Canada's military mission battling Islamic State militants in Iraq enjoys more public support than this country's costly engagement in the Afghanistan war ever did, veteran Ipsos Reid pollster Darrell Bricker says.
The Harper government has broadly signalled that it wants to extend the six-month mission – which is supported by a parliamentary endorsement that runs out at the end of March – while insisting a decision has not been made.
Mr. Bricker says judging from public opinion today, Canadians would support a longer fight against Islamic State jihadis.
Ipsos Reid released a poll Feb. 14 that found 76 per cent of Canadians surveyed strongly backed or somewhat backed Canada's jet fighters participating in airstrikes against Islamic State forces. That's up 12 percentage points from September.
One key difference between the Iraq mission and Canada's combat operations in Afghanistan is no Canadians have been killed or seriously wounded in Iraq. This country's aviators and soldiers aren't engaged in direct combat with Islamic State, except on a handful of occasions when special forces troops have fought back after being fired upon while training Kurdish fighters.
The riskier Canada's mission in Iraq becomes, the more support would drop, Mr. Bricker notes. "But even if it drops by five or six or seven points, that's still way higher than" public support for the Canadian Armed Forces' deployment to Afghanistan. Canada's soldiers spent more than a decade in Afghanistan, including five years on a combat mission, and more than 160 Canadian lives were lost.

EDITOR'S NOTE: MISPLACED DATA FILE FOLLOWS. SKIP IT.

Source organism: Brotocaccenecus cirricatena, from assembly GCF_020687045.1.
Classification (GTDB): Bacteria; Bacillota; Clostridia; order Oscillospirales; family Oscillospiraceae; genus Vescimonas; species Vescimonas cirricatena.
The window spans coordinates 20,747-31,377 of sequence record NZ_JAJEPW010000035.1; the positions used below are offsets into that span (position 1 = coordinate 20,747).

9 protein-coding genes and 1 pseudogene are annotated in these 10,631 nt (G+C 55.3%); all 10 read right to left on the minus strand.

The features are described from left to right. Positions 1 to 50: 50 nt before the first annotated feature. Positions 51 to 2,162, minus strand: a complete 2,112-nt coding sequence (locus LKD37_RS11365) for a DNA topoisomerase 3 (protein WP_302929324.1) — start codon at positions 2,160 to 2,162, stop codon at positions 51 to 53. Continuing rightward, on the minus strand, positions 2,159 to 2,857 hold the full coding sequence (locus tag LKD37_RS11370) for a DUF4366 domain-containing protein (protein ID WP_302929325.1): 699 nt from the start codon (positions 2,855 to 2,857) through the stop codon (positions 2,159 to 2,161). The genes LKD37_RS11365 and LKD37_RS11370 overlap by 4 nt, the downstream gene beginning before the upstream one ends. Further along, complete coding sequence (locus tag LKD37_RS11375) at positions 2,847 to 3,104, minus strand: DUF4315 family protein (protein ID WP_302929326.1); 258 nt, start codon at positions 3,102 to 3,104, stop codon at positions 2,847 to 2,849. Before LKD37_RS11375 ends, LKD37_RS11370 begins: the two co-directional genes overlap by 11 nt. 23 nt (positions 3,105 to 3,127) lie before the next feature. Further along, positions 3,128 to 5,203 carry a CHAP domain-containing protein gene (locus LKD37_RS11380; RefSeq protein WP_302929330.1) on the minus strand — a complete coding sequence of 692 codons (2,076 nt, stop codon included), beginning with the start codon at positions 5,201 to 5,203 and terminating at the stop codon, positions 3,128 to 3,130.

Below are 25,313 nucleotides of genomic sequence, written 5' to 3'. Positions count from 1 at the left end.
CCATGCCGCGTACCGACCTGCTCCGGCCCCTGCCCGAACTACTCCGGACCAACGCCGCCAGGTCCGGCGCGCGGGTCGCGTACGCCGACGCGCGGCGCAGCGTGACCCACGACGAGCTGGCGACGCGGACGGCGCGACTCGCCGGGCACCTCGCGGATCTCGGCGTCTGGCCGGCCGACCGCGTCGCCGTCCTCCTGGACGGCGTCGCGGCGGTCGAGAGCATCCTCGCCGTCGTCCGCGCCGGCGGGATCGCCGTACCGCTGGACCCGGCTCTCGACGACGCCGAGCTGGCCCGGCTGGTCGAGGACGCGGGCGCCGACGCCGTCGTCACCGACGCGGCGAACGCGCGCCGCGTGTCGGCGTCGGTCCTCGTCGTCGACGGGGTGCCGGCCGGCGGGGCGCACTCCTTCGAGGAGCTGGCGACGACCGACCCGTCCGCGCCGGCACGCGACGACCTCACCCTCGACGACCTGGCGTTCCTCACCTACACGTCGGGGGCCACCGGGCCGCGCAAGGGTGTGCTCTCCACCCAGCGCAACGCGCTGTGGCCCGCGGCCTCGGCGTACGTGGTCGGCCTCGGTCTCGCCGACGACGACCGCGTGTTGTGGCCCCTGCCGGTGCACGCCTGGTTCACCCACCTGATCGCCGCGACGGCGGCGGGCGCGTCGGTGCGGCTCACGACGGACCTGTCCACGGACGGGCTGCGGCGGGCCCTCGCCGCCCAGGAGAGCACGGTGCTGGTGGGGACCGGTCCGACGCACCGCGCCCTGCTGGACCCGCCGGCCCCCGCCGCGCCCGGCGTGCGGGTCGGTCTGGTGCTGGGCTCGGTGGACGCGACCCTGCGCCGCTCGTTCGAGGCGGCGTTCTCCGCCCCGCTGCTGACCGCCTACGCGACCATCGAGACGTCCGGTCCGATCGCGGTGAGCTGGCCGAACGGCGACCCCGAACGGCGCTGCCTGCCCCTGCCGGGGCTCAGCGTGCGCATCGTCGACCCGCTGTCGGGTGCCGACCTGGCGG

Mr. Bricker says polling shows Canadians place a higher priority on military missions that deliver a benefit back home, whether it's responding to natural disasters in this country or fighting an enemy, such as the Islamic State of Iraq and the Levant (ISIL), that threaten attacks on Canadian soil.
"There's something different about this mission," he said. "People have decided that ISIL represents an existential, real threat at home and abroad."
This has been driven home by deadly attacks on Canadian soldiers in October, apparently inspired by jihadi groups, as well as the mass shooting at the Charlie Hebdo office in Paris, the Sydney hostage crisis and murders in Copenhagen.
Mr. Bricker has been tracking public opinion on expected threats, and last fall 49 per cent of Canadians surveyed said they feel there's a very real, or somewhat real, risk of a terrorist attack in this country over the next 12 months. That's up from 30 per cent in 2010.
Canada's contribution to the fight against Islamic State forces includes six fighter planes, surveillance aircraft, an aerial refuelling tanker and 69 special forces soldiers in northern Iraq.